VA medical centers across the country will hold Four Chaplains Memorial Services this week in honor of the four military chaplains who gave their lives in WWII in order to save soldiers in need.
All four chaplains were first lieutenants in the Army and were a part of a US troop transport on the USS Dorchester in February of 1943 when a torpedo hit the ship as it sailed through the frigid seas near Greenland.
The four chaplains quickly jumped into action, attempting to calm fears, tend to the wounded, and guide others to safety, leading 800 men to the boxes of life jackets and passing them out. When the life jackets ran out, the four chaplains slipped theirs off and onto the shoulders of soldiers, instructing them to jump ship in order to save their own lives.
The Dorchester sunk less than half an hour later and approximately 600 men, including the chaplains, were lost, but their heroic efforts are thought to have saved 200 soldiers. The chaplains were last seen standing on the deck of the ship as it sunk, their arms linked together in prayer.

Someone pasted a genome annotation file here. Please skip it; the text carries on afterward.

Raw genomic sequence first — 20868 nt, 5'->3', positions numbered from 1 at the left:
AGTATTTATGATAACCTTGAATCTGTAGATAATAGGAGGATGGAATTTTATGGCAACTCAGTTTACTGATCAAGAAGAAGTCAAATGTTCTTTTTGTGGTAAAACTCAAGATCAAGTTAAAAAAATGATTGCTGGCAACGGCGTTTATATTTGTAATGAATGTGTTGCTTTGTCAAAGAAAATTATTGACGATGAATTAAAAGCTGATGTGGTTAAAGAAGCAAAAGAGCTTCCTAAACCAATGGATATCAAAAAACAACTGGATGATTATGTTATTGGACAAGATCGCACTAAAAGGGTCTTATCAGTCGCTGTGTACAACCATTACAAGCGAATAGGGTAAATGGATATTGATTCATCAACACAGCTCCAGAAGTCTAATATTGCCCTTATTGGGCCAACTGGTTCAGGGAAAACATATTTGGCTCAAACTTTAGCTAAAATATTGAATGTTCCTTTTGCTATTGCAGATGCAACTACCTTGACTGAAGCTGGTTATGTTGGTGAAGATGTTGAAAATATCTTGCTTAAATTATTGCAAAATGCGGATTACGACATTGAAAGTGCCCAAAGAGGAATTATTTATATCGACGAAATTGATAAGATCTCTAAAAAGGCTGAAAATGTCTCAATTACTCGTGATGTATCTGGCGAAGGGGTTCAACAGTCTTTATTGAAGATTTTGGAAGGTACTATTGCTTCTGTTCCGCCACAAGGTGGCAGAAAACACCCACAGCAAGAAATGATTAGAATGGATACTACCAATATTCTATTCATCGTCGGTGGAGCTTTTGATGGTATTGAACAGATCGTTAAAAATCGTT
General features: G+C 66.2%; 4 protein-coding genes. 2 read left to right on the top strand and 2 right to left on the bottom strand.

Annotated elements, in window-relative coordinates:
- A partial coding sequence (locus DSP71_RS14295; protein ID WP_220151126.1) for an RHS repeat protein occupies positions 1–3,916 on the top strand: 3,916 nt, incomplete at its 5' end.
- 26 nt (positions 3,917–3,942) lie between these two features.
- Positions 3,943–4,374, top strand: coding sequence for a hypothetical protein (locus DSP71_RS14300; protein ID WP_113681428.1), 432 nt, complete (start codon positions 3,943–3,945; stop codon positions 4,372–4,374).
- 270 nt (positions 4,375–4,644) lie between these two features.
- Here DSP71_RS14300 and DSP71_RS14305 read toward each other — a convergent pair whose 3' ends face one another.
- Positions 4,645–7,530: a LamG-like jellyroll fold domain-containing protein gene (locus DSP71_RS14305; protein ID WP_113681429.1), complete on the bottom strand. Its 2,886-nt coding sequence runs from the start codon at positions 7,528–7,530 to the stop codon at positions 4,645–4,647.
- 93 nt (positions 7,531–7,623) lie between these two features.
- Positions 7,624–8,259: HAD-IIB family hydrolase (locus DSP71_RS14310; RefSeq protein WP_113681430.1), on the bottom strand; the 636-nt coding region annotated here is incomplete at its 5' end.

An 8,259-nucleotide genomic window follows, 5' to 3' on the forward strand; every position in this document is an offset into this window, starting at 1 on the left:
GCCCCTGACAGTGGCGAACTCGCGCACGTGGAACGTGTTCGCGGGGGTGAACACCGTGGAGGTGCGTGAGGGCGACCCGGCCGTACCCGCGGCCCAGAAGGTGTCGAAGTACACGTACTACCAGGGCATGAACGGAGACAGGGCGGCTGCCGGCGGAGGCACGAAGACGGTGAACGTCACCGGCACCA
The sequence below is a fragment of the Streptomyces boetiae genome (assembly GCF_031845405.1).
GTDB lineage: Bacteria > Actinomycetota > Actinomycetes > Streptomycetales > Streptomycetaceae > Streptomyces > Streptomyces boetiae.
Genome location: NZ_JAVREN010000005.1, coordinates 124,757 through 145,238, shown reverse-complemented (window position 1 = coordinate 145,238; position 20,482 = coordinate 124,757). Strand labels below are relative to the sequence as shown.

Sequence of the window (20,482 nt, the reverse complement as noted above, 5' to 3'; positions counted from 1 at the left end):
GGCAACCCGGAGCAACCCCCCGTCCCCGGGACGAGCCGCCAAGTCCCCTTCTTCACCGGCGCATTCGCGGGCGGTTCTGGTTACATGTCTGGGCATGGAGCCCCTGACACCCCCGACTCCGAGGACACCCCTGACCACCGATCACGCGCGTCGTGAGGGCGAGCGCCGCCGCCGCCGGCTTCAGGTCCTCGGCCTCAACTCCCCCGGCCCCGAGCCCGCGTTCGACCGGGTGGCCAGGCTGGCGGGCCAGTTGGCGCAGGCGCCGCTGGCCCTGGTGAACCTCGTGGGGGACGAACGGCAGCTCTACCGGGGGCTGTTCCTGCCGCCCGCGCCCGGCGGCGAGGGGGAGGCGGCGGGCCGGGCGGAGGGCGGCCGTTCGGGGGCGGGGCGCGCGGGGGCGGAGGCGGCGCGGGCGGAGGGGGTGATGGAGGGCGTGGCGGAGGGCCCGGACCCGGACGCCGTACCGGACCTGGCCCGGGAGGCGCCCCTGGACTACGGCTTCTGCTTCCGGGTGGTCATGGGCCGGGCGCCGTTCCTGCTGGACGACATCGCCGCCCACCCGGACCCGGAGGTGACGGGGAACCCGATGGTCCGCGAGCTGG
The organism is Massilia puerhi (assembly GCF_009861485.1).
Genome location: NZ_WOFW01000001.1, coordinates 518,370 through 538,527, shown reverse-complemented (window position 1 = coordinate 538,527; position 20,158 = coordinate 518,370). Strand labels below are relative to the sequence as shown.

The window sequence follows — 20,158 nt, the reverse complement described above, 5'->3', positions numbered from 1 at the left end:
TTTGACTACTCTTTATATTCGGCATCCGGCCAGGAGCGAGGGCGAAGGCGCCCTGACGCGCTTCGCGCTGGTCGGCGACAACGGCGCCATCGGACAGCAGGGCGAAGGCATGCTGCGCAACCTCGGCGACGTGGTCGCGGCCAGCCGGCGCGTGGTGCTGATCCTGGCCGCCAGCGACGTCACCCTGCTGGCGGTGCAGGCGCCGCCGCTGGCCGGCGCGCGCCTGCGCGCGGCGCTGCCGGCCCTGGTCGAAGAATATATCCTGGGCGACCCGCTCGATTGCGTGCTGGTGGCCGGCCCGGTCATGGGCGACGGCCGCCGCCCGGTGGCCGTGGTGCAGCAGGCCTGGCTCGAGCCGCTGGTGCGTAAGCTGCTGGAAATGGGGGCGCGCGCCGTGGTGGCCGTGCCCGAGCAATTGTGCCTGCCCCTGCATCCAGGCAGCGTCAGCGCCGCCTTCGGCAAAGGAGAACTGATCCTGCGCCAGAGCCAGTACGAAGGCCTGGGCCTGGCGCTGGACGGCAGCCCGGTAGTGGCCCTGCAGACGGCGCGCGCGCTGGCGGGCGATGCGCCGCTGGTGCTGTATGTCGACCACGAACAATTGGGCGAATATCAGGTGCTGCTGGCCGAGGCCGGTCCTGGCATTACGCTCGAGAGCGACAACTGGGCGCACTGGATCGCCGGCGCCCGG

Services held at VA’s across America will honor the four men:
- Rev. Clark Poling, Dutch Reformed Church of America
- Rev. John Washington, Catholic
- Rev. George Fox, Methodist
- Rabbi Alexander Goode, Jewish
“Back then, it was truly unheard of to have people of different faiths – a priest, a rabbi and ministers – work together and advocate for one another,” said Rev. Scott Orth, an ordained minister through the Evangelical Covenant Church and a VA chaplain.
“That paved the way for ecumenical and interfaith efforts that began and continue to make the military a better place. I think, for me, that is what makes the story of the four chaplains so moving. I’m not aware of any other story that combines a faith in God, ecumenical and interfaith camaraderie and teamwork, along with a selfless devotion to others.”
Poling, Washington, Fox, and Goode were awarded the Distinguished Service Cross and Purple Heart in December of 1944.